TNF and Ubiquitination

Abstract

Tumour necrosis factor (TNF) is a potent inflammatory cytokine. TNF is required to fight off infections but is also a crucial player in several pathological conditions including inflammatory bowel disease, psoriasis, rheumatoid arthritis and cancer. TNF‐induced inflammation can be the result of TNF‐induced gene activation but also cell death. TNF can activate gene induction via both of its receptors, TNF receptor 1 and 2 (TNFR1 and TNFR2), but induction of cell death occurs exclusively via TNFR1. Consequently, the TNFR1‐signalling complex (TNFR1‐SC) needs to be regulated which is also achieved by posttranslational modifications. Various components of the signalling complex are phosphorylated and/or ubiquitinated. Ubiquitination is the conjugation of the 7.6‐kDa protein ubiquitin to another protein and has emerged as a crucial posttranslational modification in many signalling pathways. Ubiquitination ensures correct complex formation and disassembly. An intriguing network of ubiquitin ligases, deubiquitinases and ubiquitin‐binding proteins forms a central part of TNFR1 signalling.

Key Concepts

  • TNF, via its receptor TNFR1, can trigger gene activation or cell death.
  • TNF‐induced gene activation and also cell death can drive inflammatory diseases.
  • Ubiquitin chains can be assembled by linking the C‐terminal glycine of ubiquitin to one of the seven lysine (K) residues or methionine 1 (M1) of another ubiquitin.
  • Ubiquitin ligases regulate the signalling complex assembly by attaching ubiquitin chains, composed of different linkage types, to individual complex components.
  • Specific ubiquitin‐binding proteins recognise different ubiquitin linkage types, thus enabling their recruitment to the signalling complex and to act as adaptors.
  • Deubiquitinases can specifically remove certain linkage types in order to regulate the spatiotemporal assembly/disassembly of the signalling complex.
  • Failure to regulate the ubiquitin system in TNFR1 signalling can be causative for excessive inflammation, pathological cell death and autoimmunity.

Keywords: ubiquitin; TNF; ubiquitination; inflammation; LUBAC

Figure 1. Regulation of TNFR1‐mediated gene activation by ubiquitination. Binding of TNF to TNFR1 induces receptor trimerisation at the plasma membrane. Subsequent recruitment of the adaptor molecule TRADD allows for additional recruitment of RIP1 and the ubiquitin ligases TRAF2 and cIAP1/2. Conjugation of K63‐ and K11‐linked ubiquitin chains by cIAP1/2 to several signalling complex components provides a binding platform for ubiquitin‐binding molecules. This includes LUBAC, the TAB/TAK‐ and NEMO/IKK‐complex. LUBAC adds M1‐linked ubiquitin chains to, for example TRADD, RIP1 and TNFR1 which provides complex stability and enables efficient gene activation. Phosphorylation and ubiquitination of RIP1 prevents its engagement in the induction of cell death. While the TAB/TAK‐complex mediates MAPK activation, NEMO/IKK activation leads to phosphorylation of the inhibitory molecule IκBα. This leads to its K48‐ubiquitination by the SCF‐complex. Once IκBα is degraded by the proteasome, the transcription factors p50/p65 can translocate to the nucleus and induce production of inflammatory cytokines, chemokines and antiapoptotic proteins. Among the induced factors are CYLD, A20 and IκBα which facilitate the termination of the signaling in a negative feedback loop.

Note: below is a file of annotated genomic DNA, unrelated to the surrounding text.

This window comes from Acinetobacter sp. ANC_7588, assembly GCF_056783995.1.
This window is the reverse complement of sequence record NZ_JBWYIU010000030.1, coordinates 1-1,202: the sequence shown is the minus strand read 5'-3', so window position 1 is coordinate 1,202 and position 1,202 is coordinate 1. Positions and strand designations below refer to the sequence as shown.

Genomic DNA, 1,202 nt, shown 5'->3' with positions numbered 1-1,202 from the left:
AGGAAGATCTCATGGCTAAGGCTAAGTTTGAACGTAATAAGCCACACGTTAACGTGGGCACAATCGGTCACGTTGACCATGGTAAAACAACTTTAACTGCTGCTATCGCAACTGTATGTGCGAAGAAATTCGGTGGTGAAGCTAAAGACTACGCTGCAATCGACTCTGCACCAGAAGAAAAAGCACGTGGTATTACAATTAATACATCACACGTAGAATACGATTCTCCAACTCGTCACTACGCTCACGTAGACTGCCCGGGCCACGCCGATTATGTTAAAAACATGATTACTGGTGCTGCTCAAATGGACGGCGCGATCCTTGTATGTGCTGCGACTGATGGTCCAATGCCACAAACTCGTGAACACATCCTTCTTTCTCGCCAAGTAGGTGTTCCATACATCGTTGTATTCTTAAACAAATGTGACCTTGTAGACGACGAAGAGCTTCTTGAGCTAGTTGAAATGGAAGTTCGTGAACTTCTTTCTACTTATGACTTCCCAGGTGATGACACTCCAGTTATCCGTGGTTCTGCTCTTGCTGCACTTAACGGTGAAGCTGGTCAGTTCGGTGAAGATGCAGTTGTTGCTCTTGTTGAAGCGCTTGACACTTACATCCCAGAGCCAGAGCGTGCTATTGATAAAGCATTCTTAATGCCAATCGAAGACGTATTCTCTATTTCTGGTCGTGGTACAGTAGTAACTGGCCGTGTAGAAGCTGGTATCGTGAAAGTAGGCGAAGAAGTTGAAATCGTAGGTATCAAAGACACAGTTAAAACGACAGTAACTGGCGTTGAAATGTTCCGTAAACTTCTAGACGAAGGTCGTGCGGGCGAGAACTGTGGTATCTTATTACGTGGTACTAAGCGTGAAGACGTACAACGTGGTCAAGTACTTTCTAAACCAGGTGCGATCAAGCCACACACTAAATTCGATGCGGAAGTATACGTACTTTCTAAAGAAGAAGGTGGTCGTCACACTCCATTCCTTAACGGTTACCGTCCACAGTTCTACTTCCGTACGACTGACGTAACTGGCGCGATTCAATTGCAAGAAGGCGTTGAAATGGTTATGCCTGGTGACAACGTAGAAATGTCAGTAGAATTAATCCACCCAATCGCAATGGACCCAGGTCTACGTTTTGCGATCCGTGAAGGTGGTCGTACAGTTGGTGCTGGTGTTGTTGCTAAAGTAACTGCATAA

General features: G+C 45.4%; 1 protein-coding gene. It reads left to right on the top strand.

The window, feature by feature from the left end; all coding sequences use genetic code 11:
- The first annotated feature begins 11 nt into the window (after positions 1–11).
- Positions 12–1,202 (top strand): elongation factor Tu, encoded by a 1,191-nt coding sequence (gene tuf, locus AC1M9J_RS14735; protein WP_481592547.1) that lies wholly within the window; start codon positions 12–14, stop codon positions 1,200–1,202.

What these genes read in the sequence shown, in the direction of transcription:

Figure 2. Regulation of TNF‐induced cell death. Defects in TNFR1‐SC formation can lead to the formation of a cell death‐inducing complex. Ubiquitination by cIAP1/2 and LUBAC provides complex stability and prevents RIP1 from engaging in cell death induction. Similarly, A20 stabilises linear ubiquitin chains, thus preventing cell death. TAK1/IKK‐mediated phosphorylation of RIP1 also prevents cell death independently of the ubiquitination of RIP1. Once the death‐mediating complex is formed, antiapoptotic proteins such as cFLIP can still prevent the execution of apoptosis or necroptosis. Apoptosis proceeds via activation of caspases and therefore inhibits necroptosis, as RIP1 and RIP3 can be cleaved and inactivated by Caspase‐8.
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Further Reading

Harhaj EW and Dixit VM (2012) Regulation of NF‐kappaB by deubiquitinases. Immunological Reviews 246: 107–124.

Kupka S, Reichert M, Draber P and Walczak H (2016b) Formation and removal of poly‐ubiquitin chains in the regulation of tumor necrosis factor‐induced gene activation and cell death. The FEBS Journal 283: 2626–2639.

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Zinngrebe J, Montinaro A, Peltzer N and Walczak H (2014) Ubiquitin in the immune system. EMBO Reports 15: 28–45.

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Kupka, Sebastian, and Walczak, Henning(Apr 2017) TNF and Ubiquitination. In: eLS. John Wiley & Sons Ltd, Chichester. http://www.els.net [doi: 10.1002/9780470015902.a0026797]